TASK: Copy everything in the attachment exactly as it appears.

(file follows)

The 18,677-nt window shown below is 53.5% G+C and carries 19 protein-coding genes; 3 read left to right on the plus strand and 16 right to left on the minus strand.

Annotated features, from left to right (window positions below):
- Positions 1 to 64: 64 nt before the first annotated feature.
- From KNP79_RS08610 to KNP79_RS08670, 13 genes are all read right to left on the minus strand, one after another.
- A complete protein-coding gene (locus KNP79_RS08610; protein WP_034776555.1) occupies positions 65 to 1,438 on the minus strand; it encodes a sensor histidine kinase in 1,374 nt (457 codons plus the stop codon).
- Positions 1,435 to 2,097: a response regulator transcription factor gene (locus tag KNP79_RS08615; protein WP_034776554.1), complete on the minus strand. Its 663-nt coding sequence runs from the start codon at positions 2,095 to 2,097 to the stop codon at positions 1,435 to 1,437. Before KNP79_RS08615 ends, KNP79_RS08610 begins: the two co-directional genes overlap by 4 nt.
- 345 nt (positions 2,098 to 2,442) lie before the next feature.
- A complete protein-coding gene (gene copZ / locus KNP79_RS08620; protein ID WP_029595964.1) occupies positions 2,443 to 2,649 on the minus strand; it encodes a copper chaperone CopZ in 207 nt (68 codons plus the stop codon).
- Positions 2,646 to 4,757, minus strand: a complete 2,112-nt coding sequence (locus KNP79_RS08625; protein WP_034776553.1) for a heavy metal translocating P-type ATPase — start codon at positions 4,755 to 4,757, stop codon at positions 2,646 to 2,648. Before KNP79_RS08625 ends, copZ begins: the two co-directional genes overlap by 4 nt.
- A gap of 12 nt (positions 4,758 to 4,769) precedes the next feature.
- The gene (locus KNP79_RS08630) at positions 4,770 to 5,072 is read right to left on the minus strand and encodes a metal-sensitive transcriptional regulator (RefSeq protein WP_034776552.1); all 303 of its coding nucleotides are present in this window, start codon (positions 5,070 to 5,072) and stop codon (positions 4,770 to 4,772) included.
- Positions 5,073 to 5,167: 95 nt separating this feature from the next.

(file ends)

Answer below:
The 18,677-nt window shown below is 53.5% G+C and carries 19 protein-coding genes; 3 read left to right on the plus strand and 16 right to left on the minus strand.

Annotated features, from left to right (window positions below):
- Positions 1 to 64: 64 nt before the first annotated feature.
- From KNP79_RS08610 to KNP79_RS08670, 13 genes are all read right to left on the minus strand, one after another.
- A complete protein-coding gene (locus KNP79_RS08610; protein WP_034776555.1) occupies positions 65 to 1,438 on the minus strand; it encodes a sensor histidine kinase in 1,374 nt (457 codons plus the stop codon).
- Positions 1,435 to 2,097: a response regulator transcription factor gene (locus tag KNP79_RS08615; protein WP_034776554.1), complete on the minus strand. Its 663-nt coding sequence runs from the start codon at positions 2,095 to 2,097 to the stop codon at positions 1,435 to 1,437. Before KNP79_RS08615 ends, KNP79_RS08610 begins: the two co-directional genes overlap by 4 nt.
- 345 nt (positions 2,098 to 2,442) lie before the next feature.
- A complete protein-coding gene (gene copZ / locus KNP79_RS08620; protein ID WP_029595964.1) occupies positions 2,443 to 2,649 on the minus strand; it encodes a copper chaperone CopZ in 207 nt (68 codons plus the stop codon).
- Positions 2,646 to 4,757, minus strand: a complete 2,112-nt coding sequence (locus KNP79_RS08625; protein WP_034776553.1) for a heavy metal translocating P-type ATPase — start codon at positions 4,755 to 4,757, stop codon at positions 2,646 to 2,648. Before KNP79_RS08625 ends, copZ begins: the two co-directional genes overlap by 4 nt.
- A gap of 12 nt (positions 4,758 to 4,769) precedes the next feature.
- The gene (locus KNP79_RS08630) at positions 4,770 to 5,072 is read right to left on the minus strand and encodes a metal-sensitive transcriptional regulator (RefSeq protein WP_034776552.1); all 303 of its coding nucleotides are present in this window, start codon (positions 5,070 to 5,072) and stop codon (positions 4,770 to 4,772) included.
- Positions 5,073 to 5,167: 95 nt separating this feature from the next.